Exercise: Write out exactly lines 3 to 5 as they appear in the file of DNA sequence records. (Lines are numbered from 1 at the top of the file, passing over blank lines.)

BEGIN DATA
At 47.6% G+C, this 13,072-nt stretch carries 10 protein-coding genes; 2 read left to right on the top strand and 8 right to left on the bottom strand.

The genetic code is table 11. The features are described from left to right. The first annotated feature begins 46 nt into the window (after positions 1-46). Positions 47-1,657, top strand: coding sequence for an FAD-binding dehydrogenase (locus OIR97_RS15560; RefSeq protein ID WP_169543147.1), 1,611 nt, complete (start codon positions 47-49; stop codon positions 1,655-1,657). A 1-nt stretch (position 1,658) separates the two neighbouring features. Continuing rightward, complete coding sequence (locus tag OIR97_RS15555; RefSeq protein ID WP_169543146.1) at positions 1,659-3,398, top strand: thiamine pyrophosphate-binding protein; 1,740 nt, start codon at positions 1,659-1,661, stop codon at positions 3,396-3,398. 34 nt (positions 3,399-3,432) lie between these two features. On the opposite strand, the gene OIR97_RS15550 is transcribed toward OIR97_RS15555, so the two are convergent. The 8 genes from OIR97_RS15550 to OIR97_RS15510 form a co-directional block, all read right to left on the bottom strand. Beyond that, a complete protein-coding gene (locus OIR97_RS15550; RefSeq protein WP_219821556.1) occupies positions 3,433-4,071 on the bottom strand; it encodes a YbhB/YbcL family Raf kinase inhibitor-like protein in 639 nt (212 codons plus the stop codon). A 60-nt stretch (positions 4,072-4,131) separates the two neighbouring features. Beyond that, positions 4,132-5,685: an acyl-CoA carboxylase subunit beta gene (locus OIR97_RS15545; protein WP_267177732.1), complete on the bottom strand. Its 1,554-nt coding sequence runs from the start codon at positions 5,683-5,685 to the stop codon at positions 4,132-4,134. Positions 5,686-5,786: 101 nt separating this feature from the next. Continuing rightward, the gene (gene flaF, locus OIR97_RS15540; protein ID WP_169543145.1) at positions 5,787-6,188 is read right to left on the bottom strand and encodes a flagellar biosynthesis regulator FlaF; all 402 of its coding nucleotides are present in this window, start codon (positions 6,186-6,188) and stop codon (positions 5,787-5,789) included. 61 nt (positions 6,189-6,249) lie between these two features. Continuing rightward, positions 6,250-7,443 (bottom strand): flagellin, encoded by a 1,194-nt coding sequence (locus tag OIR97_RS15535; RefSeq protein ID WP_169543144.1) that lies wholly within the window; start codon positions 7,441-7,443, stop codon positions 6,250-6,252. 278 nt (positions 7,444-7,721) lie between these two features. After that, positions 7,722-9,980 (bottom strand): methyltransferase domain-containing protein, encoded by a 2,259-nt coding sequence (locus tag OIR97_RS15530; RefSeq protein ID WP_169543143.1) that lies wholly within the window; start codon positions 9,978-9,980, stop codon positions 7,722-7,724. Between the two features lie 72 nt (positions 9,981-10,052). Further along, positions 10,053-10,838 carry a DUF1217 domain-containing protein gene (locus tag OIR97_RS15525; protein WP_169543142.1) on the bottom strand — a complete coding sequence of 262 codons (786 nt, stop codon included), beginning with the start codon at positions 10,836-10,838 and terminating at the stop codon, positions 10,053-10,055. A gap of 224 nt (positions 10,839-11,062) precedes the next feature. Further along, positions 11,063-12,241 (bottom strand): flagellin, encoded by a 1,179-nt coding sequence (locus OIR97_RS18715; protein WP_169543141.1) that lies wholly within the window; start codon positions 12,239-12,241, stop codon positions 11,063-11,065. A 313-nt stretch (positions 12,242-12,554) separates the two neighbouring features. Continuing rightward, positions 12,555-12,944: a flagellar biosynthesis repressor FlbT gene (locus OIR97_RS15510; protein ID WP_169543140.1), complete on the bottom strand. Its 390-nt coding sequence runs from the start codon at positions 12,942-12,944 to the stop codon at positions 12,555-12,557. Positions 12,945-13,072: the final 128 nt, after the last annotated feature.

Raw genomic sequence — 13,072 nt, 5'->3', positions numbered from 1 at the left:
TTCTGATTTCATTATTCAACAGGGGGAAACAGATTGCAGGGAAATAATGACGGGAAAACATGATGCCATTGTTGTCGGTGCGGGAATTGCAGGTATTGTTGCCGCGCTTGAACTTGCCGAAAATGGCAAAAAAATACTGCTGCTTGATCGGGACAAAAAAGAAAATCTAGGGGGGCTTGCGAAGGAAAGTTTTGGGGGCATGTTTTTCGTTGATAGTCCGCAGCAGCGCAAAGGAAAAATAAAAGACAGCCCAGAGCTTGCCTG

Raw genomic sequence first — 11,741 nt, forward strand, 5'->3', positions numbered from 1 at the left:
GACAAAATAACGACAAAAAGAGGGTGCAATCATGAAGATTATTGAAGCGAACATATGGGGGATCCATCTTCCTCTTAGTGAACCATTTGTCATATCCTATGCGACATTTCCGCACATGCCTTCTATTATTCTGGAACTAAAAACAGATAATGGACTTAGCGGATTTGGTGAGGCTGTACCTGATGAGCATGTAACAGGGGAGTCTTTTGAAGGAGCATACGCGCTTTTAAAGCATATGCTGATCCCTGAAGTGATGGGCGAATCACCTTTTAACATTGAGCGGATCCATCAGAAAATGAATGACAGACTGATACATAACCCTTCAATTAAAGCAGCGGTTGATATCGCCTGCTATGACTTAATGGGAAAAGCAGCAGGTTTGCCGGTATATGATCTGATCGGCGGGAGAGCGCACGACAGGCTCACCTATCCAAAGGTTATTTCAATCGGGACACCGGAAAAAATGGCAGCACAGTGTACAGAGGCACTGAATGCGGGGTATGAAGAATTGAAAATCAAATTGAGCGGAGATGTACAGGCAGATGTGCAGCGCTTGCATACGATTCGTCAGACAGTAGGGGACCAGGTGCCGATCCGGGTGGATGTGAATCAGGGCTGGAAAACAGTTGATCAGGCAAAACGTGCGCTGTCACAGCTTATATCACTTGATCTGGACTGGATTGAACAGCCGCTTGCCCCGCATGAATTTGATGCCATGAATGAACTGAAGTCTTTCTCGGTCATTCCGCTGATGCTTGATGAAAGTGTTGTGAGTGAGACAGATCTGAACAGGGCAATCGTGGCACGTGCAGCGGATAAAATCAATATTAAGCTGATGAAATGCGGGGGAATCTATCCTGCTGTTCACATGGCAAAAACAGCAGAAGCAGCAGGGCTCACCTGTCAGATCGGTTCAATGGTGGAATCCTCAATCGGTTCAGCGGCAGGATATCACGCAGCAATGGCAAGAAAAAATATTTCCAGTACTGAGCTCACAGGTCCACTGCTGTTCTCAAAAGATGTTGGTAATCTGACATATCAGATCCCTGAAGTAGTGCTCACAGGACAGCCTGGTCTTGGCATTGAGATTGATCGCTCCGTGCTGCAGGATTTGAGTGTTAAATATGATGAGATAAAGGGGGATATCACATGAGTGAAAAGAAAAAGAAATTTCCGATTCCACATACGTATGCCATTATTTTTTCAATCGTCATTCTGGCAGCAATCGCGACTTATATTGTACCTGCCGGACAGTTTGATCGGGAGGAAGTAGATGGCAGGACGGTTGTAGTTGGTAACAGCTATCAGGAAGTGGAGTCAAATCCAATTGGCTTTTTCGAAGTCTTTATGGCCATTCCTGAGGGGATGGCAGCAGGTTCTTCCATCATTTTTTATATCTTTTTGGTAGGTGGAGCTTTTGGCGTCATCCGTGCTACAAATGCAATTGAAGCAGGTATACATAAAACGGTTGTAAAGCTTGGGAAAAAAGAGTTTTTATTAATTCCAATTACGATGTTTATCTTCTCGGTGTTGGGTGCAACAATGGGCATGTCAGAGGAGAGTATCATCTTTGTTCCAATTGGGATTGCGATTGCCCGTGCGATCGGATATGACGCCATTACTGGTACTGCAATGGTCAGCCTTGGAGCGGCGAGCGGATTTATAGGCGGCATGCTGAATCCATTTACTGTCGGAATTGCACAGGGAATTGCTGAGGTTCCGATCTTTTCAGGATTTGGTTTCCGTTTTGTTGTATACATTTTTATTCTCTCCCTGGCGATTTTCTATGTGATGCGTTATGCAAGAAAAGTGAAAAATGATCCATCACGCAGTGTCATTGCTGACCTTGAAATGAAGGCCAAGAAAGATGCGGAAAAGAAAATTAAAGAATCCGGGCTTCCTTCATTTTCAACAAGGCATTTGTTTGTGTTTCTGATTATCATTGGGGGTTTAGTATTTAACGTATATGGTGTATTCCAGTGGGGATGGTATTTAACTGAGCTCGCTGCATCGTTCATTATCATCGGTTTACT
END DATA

Raw genomic sequence — 13,072 nt, 5'->3', positions numbered from 1 at the left:
TTCTGATTTCATTATTCAACAGGGGGAAACAGATTGCAGGGAAATAATGACGGGAAAACATGATGCCATTGTTGTCGGTGCGGGAATTGCAGGTATTGTTGCCGCGCTTGAACTTGCCGAAAATGGCAAAAAAATACTGCTGCTTGATCGGGACAAAAAAGAAAATCTAGGGGGGCTTGCGAAGGAAAGTTTTGGGGGCATGTTTTTCGTTGATAGTCCGCAGCAGCGCAAAGGAAAAATAAAAGACAGCCCAGAGCTTGCCTG

Raw genomic sequence first — 11,741 nt, forward strand, 5'->3', positions numbered from 1 at the left: